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Commercial Leasing – Top Strategies for Prospective Tenants

1.  Do a Thorough Review of Your Prospective Tenant Needs.  Prior to starting the property search, perform an evaluation of your overall business strategy and needs.  Ideally, give yourself at least 9-12 months to complete your review and identify the location of your future lease premises.  How much space do you need?  Is telecommuting or flex time an option for your employees?  How important is location?  Do you need to be close to your customers?  Where are your employees located?  Do they need mass transit access?  Is parking a major issue?  Is visibility (from major roadways) important to the success of your business?  What about signage?  Are you willing to execute a long-term lease?  Do you need a termination right?  How quickly is your business growing?  Do you need an expansion strategy?  Do you need use restrictions on the non-leased premises at the property to be successful? 2.  Engage a […]

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Tennessee Mechanics’ and Materialmen’s Lien Statute Summary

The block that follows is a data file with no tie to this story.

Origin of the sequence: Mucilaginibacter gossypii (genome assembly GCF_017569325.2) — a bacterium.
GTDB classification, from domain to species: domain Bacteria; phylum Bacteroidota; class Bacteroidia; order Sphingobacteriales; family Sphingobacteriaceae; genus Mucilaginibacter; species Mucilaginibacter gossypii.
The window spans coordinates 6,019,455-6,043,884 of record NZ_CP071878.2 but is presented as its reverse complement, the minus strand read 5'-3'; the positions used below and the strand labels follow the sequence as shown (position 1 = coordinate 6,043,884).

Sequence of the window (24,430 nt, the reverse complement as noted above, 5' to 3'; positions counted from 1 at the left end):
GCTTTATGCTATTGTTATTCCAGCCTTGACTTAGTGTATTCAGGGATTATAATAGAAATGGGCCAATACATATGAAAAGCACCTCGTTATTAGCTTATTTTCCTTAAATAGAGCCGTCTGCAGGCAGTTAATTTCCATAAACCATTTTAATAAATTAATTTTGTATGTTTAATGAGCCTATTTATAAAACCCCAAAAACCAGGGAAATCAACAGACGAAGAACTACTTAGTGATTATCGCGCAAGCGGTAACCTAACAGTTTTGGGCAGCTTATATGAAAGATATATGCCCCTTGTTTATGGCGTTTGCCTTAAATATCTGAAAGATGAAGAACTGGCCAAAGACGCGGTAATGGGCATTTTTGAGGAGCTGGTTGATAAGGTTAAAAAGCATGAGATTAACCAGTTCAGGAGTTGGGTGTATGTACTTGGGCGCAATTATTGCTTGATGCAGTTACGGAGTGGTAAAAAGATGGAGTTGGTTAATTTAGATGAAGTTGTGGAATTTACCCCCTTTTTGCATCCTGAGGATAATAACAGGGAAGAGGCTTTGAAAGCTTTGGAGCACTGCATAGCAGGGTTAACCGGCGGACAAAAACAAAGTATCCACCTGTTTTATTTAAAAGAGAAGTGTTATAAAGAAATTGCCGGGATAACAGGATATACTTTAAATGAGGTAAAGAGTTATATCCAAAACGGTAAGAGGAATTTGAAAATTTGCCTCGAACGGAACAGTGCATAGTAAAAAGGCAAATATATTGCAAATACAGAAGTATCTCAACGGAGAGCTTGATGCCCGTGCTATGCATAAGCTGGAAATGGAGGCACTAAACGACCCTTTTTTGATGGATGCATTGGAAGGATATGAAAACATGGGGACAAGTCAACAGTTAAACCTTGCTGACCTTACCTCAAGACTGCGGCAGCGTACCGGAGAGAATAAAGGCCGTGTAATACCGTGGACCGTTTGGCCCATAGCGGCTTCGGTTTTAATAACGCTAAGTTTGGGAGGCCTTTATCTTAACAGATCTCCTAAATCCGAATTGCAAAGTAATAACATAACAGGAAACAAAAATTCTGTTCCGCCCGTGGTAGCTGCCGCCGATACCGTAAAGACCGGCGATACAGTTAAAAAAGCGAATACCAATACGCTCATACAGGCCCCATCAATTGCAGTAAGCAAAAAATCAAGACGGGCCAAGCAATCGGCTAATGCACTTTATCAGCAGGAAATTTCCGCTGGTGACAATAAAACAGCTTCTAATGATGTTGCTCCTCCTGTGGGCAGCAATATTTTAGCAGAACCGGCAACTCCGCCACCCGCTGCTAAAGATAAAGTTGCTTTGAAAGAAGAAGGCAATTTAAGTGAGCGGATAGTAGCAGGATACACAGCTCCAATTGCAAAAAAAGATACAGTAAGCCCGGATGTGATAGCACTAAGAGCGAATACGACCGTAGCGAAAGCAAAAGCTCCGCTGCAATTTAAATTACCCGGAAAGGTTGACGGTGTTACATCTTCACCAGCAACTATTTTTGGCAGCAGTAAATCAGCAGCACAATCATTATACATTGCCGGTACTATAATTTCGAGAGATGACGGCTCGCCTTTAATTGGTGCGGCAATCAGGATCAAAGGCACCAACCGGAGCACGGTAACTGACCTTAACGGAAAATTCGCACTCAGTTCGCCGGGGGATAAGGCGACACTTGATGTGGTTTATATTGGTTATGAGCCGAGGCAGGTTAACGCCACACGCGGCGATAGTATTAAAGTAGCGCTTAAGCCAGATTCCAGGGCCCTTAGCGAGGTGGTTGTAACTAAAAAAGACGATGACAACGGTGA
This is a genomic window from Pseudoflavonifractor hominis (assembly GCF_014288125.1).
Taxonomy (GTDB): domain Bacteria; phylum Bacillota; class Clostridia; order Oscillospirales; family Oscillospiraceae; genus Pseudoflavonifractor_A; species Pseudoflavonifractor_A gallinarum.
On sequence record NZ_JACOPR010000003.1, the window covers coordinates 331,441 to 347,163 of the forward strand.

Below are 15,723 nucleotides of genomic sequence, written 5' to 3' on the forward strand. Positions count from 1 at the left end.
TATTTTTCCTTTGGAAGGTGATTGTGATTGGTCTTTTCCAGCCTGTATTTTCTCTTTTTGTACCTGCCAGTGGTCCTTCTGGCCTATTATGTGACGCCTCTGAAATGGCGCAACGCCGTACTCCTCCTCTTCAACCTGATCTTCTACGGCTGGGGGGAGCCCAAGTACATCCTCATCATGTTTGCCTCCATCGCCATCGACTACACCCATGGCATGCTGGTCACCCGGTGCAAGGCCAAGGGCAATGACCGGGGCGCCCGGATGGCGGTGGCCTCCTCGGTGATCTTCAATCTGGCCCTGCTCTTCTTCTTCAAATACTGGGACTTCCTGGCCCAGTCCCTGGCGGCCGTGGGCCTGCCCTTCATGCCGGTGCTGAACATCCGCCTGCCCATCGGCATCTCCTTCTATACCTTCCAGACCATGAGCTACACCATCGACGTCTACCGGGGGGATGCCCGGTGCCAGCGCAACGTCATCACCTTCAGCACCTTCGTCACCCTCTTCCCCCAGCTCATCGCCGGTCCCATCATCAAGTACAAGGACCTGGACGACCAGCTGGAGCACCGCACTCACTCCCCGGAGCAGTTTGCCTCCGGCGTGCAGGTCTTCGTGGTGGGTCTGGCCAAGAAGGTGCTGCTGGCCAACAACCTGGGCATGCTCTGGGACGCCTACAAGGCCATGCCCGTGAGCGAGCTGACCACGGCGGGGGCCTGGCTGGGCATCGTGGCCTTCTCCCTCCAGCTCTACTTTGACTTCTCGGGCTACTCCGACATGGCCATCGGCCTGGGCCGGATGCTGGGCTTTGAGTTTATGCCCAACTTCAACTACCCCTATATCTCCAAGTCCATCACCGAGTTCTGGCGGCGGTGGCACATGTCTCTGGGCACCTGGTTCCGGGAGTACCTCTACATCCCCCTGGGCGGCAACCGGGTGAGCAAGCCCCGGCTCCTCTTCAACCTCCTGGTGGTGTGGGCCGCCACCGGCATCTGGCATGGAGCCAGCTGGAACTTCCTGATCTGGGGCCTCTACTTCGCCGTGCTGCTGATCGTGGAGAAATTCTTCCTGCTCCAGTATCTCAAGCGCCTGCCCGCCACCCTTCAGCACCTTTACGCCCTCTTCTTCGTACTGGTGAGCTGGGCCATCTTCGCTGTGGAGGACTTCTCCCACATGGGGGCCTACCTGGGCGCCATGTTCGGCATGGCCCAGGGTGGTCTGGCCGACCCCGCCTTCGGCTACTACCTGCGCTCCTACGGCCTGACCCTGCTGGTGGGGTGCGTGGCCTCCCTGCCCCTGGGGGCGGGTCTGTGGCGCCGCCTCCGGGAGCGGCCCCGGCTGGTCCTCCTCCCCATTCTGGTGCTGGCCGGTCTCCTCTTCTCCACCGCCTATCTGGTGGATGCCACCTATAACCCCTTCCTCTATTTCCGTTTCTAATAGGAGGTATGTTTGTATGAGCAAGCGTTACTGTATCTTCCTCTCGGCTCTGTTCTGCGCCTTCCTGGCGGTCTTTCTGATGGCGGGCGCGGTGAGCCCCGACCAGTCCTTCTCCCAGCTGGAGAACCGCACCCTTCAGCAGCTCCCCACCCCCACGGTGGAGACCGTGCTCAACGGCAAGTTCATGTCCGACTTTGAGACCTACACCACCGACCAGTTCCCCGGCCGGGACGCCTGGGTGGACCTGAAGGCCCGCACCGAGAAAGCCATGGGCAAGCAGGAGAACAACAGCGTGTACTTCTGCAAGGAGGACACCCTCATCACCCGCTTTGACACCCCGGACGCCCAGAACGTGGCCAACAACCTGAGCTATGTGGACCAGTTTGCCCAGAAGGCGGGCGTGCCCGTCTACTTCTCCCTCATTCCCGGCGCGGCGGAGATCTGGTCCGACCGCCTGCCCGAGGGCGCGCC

In Tennessee, like most states, there is a statutory means by which a person or company who provides labor or materials for the improvement of real estate can secure payment for the work or materials.  Tennessee’s mechanics’ or materialmen’s lien statute was overhauled in 2007 to make it easier to understand and more simple; however, the statute remains full of potential pitfalls and rife with deadlines of various types that can be costly for the unwary.  We recommend hiring a commercial real estate attorney to ensure your rights are protected. Although the statutory changes in 2007 require that the statute “be construed and applied liberally to secure the beneficial results, intents, and purposes” of the statute, “strict compliance” with the statute is still required.  Tenn. Code Ann. § 66-11-148; Sequatchie Concrete Co. v. Cutter Labs., 616 S.W.2d 162, 165 (Tenn. 1980).  To have a lien, the claimant must have improved […]